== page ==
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“Reality”: Ideology at D5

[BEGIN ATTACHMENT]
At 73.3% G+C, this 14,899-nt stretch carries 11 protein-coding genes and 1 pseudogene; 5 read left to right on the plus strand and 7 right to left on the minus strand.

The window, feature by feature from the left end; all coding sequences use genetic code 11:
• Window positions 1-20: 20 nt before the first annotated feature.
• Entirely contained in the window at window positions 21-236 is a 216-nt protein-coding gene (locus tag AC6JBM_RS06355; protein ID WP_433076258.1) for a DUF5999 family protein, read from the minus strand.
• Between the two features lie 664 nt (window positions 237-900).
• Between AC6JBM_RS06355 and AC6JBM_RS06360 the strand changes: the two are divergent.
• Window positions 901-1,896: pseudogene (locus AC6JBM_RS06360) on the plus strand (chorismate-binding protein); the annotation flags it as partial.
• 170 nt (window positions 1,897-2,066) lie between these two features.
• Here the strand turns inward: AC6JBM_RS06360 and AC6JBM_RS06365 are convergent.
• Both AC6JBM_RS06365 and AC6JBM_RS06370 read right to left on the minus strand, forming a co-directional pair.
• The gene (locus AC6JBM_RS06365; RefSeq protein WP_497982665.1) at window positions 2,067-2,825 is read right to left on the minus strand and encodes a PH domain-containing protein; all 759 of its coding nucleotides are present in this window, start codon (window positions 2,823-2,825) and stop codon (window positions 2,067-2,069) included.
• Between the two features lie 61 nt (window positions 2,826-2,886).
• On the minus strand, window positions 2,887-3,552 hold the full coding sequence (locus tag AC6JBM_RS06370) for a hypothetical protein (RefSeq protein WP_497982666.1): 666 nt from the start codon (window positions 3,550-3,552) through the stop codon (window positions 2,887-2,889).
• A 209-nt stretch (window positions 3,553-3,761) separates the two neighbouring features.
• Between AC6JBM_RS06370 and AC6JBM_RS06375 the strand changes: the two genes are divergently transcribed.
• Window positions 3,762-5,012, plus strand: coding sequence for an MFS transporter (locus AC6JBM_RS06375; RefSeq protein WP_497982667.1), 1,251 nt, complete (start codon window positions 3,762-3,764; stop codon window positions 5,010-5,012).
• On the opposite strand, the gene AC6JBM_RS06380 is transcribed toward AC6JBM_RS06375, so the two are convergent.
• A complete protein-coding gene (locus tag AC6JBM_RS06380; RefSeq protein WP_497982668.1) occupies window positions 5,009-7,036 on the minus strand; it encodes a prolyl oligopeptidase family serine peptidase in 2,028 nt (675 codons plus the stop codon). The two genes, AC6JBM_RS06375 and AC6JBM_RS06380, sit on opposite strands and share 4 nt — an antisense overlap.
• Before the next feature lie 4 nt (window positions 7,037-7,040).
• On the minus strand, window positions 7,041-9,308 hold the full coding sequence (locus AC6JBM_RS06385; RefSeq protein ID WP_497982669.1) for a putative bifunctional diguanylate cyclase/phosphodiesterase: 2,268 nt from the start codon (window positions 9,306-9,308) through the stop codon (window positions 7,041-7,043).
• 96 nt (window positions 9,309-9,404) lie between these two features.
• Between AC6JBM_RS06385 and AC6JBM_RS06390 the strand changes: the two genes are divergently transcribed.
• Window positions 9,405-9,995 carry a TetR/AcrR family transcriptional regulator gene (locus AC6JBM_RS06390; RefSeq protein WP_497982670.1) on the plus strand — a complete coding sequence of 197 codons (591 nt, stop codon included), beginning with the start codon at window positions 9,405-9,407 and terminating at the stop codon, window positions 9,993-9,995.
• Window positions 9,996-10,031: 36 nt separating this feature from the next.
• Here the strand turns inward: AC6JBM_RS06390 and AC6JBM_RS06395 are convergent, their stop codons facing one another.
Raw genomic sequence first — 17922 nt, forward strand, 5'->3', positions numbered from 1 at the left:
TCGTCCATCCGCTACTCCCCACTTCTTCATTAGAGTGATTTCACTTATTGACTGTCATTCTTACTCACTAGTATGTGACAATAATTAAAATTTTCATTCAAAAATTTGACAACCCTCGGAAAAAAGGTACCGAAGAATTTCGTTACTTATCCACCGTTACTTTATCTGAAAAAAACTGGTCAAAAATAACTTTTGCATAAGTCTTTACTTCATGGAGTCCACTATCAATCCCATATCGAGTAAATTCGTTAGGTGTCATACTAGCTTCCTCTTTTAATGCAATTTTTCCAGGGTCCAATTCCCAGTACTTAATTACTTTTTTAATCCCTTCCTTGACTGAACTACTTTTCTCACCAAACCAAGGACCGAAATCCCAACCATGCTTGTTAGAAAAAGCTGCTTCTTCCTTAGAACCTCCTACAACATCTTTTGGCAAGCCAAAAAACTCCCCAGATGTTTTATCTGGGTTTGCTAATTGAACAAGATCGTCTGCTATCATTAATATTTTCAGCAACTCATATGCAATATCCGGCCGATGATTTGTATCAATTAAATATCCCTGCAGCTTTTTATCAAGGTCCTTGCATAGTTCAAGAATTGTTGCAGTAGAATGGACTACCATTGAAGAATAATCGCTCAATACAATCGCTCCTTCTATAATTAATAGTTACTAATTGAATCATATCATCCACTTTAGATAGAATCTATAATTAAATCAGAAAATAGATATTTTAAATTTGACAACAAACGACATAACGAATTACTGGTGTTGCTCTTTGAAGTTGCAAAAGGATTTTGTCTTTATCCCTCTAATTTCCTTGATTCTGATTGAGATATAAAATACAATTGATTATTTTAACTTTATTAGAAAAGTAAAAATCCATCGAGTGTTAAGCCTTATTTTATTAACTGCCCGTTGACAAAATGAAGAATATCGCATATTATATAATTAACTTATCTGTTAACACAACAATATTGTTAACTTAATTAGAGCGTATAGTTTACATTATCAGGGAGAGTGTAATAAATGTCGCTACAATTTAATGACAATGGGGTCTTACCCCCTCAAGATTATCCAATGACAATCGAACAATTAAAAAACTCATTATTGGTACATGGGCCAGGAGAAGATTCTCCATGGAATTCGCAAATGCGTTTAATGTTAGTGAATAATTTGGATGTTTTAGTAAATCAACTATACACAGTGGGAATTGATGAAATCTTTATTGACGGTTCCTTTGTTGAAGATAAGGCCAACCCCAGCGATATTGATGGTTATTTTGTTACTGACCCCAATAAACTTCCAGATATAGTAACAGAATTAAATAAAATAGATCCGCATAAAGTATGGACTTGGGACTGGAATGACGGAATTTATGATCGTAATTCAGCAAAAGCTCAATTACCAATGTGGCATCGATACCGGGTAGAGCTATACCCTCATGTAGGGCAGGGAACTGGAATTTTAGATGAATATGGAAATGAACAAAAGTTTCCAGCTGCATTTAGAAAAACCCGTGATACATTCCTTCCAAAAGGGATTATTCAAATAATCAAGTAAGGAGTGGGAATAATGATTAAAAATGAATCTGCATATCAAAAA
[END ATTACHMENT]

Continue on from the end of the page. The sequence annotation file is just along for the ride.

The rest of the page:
DOCUMENTA, UNLIKE THE VENICE Biennale, has always been a centralized organization, not as some Americans suppose because of a Teutonic rage for order but because this is the only way to control the mid-century abundance of art when sampled on a large scale. It is also the only way to control the plurality of interest groups, at ministerial, mercantile, and independent levels activated by an exhibition of this magnitude. This year, to the fact of centralization, was added a decision that the show be thematic. In the past it was unnecessary to do so: the second Documenta in 1949, like the Biennale at the time, was filling in gaps in European knowledge of the recent past, especially in the American section (roughly Pollock to Rauschenberg). The third Documenta, due mainly to Werner Haftmann, was a kind of homage to the human spirit, a compilation of great thoughts and high feeling embodied

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